Inside a Montana Rancher's Life

Greg Fields pulls his mud-caked spurs off his cowboy boots and throws them in the back of his pickup truck. He's splattered with dried mud and smells like horse sweat and manure, but he's grinning like a kid.

"All in a day's work!" he jokes, pulling his saddle from the back of a sweaty quarter-horse.

Fields has spent the last 10 hours in his saddle, wrangling 120 horses about 40 miles in southwestern Montana.

Fields is a wrangler at the Elkhorn Ranch, one of the oldest family dude ranches in the American West. He spends his summers working as a backcountry guide, taking "dudes" into the wilderness of Montana on horseback.


"I've worked on other outfits," he says as he tends to his exhausted horse, "but there's no other place I've worked where you get into country like this."

The country he's referring to is the great expanse of rugged land in the Madison Range, about two hours outside Bozeman, Mont.

During the warm summer months, the wranglers lead dudes on horseback rides into the wilderness, pack mules and repair the 100 miles or so of lodge-pole fencing around the ranch.

"At the end of the day, you have something to show for your work," says Fields. "You work hard, you clear that trail, you put that fence up. That fence will be there for the next 15, 20 years. … That's something that a man can be proud of."

The Wild Ride to the Hog Back

By late fall, the ranch closes to guests. Fields and his fellow wranglers are joined by the local blacksmith and a few neighboring ranchers to herd the worn-out horses from the corrals of the ranch to their winter pastures of the Hog Back, a broad, low mountain located on the other side of the Madison Range that looks just like its name.

It's a wild and woolly ride. The horses and wranglers travel 43 miles over a 10,000-foot snowy pass before they drop down into the vast winter pastures.

Once the entire herd arrives on the Hog Back, the wranglers meticulously check each horse for injuries, vaccinate them and remove their horseshoes for the winter. The herd spends the winter there in the high pastures of the Hog Back, fending for themselves.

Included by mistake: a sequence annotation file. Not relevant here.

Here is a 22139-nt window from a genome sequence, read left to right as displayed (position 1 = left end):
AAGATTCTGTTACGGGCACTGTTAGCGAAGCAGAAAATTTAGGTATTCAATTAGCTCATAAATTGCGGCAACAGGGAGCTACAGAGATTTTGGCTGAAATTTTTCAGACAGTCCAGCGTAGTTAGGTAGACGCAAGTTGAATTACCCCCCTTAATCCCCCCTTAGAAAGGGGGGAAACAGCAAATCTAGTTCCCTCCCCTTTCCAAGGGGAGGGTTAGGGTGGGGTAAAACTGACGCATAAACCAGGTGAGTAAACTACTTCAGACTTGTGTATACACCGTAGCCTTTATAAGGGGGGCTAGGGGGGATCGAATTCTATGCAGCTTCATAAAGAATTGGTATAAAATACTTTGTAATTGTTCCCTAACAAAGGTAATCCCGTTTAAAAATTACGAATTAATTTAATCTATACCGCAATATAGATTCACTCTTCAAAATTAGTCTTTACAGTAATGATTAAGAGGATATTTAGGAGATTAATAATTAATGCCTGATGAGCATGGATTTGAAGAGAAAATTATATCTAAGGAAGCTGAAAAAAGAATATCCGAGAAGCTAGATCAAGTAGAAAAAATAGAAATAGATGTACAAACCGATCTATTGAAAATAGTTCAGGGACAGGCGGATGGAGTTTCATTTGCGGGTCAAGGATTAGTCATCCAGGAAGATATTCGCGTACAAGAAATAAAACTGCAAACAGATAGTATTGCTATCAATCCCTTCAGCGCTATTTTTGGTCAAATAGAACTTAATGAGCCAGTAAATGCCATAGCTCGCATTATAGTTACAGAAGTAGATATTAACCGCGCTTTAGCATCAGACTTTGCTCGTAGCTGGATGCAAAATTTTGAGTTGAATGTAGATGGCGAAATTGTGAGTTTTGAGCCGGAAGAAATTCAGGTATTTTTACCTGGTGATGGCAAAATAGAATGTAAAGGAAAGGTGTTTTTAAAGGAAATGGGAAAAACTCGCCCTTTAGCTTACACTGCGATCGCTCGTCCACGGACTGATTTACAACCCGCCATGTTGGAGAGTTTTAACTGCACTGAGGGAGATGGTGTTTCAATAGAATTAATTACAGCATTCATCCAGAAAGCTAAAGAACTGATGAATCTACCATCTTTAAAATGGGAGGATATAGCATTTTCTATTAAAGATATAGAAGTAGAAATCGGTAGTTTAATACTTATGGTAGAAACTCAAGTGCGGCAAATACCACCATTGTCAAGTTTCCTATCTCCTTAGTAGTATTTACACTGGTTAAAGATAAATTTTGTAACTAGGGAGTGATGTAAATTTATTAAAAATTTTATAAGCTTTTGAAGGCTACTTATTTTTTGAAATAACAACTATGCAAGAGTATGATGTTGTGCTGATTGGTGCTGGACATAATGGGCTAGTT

"We'll supplement them with mineral blocks and hay when it freezes over but, for the most part, the boys are on their own," says Fields about the herd of geldings.

The ride can be dangerous, and it's not uncommon for a rider to come out of the saddle or a horse to get hurt. A sunny morning can quickly turn into a driving blizzard in no time, and the wranglers have to be careful not to push the herd too hard or fast over such a long distance. Still, it's a thrilling ride steeped in Montana history.

The Tradition of Herding

"It's a tradition," says Fields about the big wrangle. "We go over the mountain with our horses each fall, just like granddaddy did."

That tradition is kept alive largely because of the unique partnership between the ranch and surrounding public land. The Elkhorn Ranch is nestled in the spectacular river canyon where Yellowstone National Park abuts Gallatin National Forest.

The Elkhorn has permission to move its herd through sections of that land in order to get to the winter pasture at the Hog Back. The Elkhorn depends on the strip of land to stay open and undeveloped so that the herd can make the migration between the home ranch and the winter pasture.

Jim McGuiness, the foreman of the ranch, summed it up quite simply: "You can't run a hundred head of horses through the backyard of a condo unit."

McGuiness, whose father was also foreman at the Elkhorn in the 1960s, hopes the area stays undeveloped.

Linda Miller, the granddaughter of the legendary Ernie and Grace Miller, who homesteaded the ranch in the late 1920s, agrees. "We're lucky out here. As long as this patch of land stays protected and open, we'll be wintering our herd over on the Hog Back and doing this ride."

The relationship between the dude ranches, cattle ranches and public lands means that the sprawl of Bozeman won't extend into the area.

A Modern-Day Cowboy

Fields is a modern-day cowboy. His dog rides in the back of his truck, and he spends more time in the saddle than on his two feet. He believes in carrying on the tradition of the Elkhorn, but he'll confide that it's nice to have Internet access on the ranch now.

"Makes them cold months go by a little faster. I just bought a nice set of reins from a feller in New Mexico … on eBay."

But for the most part, not much has changed at the Elkhorn, and Fields is proud of that.

"Everything's pretty old school here," he says about the ranch. "Most places these days use ATVs to get around, but you can't get through this kind of country on anything but a horse or mule."

He nods up at the 10,000-foot peaks of the Madison Range, which are white with snow. "That's some real country up there."